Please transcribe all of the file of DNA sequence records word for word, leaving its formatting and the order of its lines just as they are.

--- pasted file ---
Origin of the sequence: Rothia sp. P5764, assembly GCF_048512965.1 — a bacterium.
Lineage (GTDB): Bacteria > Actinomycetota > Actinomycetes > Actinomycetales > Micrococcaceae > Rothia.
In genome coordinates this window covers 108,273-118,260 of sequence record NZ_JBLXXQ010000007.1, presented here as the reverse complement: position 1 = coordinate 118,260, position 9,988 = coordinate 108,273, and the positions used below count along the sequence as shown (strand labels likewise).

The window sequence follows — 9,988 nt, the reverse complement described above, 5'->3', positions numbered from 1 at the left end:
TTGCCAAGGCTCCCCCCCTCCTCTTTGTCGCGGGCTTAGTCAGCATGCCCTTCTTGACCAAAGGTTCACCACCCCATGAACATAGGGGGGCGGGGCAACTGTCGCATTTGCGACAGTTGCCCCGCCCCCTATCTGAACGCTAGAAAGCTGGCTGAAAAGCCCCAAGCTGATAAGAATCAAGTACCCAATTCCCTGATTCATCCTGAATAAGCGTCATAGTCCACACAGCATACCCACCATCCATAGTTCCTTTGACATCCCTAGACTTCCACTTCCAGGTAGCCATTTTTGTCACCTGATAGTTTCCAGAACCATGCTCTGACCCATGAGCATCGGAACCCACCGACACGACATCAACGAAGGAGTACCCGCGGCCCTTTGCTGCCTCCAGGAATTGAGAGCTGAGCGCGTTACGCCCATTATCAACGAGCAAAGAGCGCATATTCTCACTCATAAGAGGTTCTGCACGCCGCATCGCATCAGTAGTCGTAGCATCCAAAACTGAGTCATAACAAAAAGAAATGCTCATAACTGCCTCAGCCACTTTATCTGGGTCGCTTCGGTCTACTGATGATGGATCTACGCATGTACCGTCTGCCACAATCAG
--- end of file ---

Origin of the sequence: Rothia sp. P5764, assembly GCF_048512965.1 — a bacterium.
Lineage (GTDB): Bacteria > Actinomycetota > Actinomycetes > Actinomycetales > Micrococcaceae > Rothia.
In genome coordinates this window covers 108,273-118,260 of sequence record NZ_JBLXXQ010000007.1, presented here as the reverse complement: position 1 = coordinate 118,260, position 9,988 = coordinate 108,273, and the positions used below count along the sequence as shown (strand labels likewise).

The window sequence follows — 9,988 nt, the reverse complement described above, 5'->3', positions numbered from 1 at the left end:
TTGCCAAGGCTCCCCCCCTCCTCTTTGTCGCGGGCTTAGTCAGCATGCCCTTCTTGACCAAAGGTTCACCACCCCATGAACATAGGGGGGCGGGGCAACTGTCGCATTTGCGACAGTTGCCCCGCCCCCTATCTGAACGCTAGAAAGCTGGCTGAAAAGCCCCAAGCTGATAAGAATCAAGTACCCAATTCCCTGATTCATCCTGAATAAGCGTCATAGTCCACACAGCATACCCACCATCCATAGTTCCTTTGACATCCCTAGACTTCCACTTCCAGGTAGCCATTTTTGTCACCTGATAGTTTCCAGAACCATGCTCTGACCCATGAGCATCGGAACCCACCGACACGACATCAACGAAGGAGTACCCGCGGCCCTTTGCTGCCTCCAGGAATTGAGAGCTGAGCGCGTTACGCCCATTATCAACGAGCAAAGAGCGCATATTCTCACTCATAAGAGGTTCTGCACGCCGCATCGCATCAGTAGTCGTAGCATCCAAAACTGAGTCATAACAAAAAGAAATGCTCATAACTGCCTCAGCCACTTTATCTGGGTCGCTTCGGTCTACTGATGATGGATCTACGCATGTACCGTCTGCCACAATCAG